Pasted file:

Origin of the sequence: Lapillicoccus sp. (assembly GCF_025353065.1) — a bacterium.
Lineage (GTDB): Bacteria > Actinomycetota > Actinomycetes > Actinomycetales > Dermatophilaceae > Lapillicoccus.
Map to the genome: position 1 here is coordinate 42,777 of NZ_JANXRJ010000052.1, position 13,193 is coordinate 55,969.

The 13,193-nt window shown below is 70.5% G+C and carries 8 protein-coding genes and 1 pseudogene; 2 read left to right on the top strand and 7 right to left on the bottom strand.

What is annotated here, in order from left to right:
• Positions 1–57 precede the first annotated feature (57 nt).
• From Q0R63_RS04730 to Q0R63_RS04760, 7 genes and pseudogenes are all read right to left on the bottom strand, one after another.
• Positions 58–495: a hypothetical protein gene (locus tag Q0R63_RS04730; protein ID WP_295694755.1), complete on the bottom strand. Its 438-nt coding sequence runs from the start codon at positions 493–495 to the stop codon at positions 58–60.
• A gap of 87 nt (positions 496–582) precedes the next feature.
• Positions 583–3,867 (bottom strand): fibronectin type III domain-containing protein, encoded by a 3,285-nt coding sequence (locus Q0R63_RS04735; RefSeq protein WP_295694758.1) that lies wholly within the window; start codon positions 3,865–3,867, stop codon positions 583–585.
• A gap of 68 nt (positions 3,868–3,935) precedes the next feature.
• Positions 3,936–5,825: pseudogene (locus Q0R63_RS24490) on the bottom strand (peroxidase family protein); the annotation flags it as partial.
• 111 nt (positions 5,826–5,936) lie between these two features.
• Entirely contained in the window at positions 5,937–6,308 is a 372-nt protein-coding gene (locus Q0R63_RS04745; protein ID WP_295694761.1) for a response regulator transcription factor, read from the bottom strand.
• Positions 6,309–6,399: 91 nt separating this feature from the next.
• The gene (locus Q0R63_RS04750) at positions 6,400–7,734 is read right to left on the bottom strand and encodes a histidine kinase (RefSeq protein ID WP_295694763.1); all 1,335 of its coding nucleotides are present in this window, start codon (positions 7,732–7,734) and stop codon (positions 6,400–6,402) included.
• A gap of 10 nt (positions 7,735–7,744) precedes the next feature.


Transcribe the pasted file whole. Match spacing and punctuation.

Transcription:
Origin of the sequence: Lapillicoccus sp. (assembly GCF_025353065.1) — a bacterium.
Lineage (GTDB): Bacteria > Actinomycetota > Actinomycetes > Actinomycetales > Dermatophilaceae > Lapillicoccus.
Map to the genome: position 1 here is coordinate 42,777 of NZ_JANXRJ010000052.1, position 13,193 is coordinate 55,969.

The 13,193-nt window shown below is 70.5% G+C and carries 8 protein-coding genes and 1 pseudogene; 2 read left to right on the top strand and 7 right to left on the bottom strand.

What is annotated here, in order from left to right:
• Positions 1–57 precede the first annotated feature (57 nt).
• From Q0R63_RS04730 to Q0R63_RS04760, 7 genes and pseudogenes are all read right to left on the bottom strand, one after another.
• Positions 58–495: a hypothetical protein gene (locus tag Q0R63_RS04730; protein ID WP_295694755.1), complete on the bottom strand. Its 438-nt coding sequence runs from the start codon at positions 493–495 to the stop codon at positions 58–60.
• A gap of 87 nt (positions 496–582) precedes the next feature.
• Positions 583–3,867 (bottom strand): fibronectin type III domain-containing protein, encoded by a 3,285-nt coding sequence (locus Q0R63_RS04735; RefSeq protein WP_295694758.1) that lies wholly within the window; start codon positions 3,865–3,867, stop codon positions 583–585.
• A gap of 68 nt (positions 3,868–3,935) precedes the next feature.
• Positions 3,936–5,825: pseudogene (locus Q0R63_RS24490) on the bottom strand (peroxidase family protein); the annotation flags it as partial.
• 111 nt (positions 5,826–5,936) lie between these two features.
• Entirely contained in the window at positions 5,937–6,308 is a 372-nt protein-coding gene (locus Q0R63_RS04745; protein ID WP_295694761.1) for a response regulator transcription factor, read from the bottom strand.
• Positions 6,309–6,399: 91 nt separating this feature from the next.
• The gene (locus Q0R63_RS04750) at positions 6,400–7,734 is read right to left on the bottom strand and encodes a histidine kinase (RefSeq protein ID WP_295694763.1); all 1,335 of its coding nucleotides are present in this window, start codon (positions 7,732–7,734) and stop codon (positions 6,400–6,402) included.
• A gap of 10 nt (positions 7,735–7,744) precedes the next feature.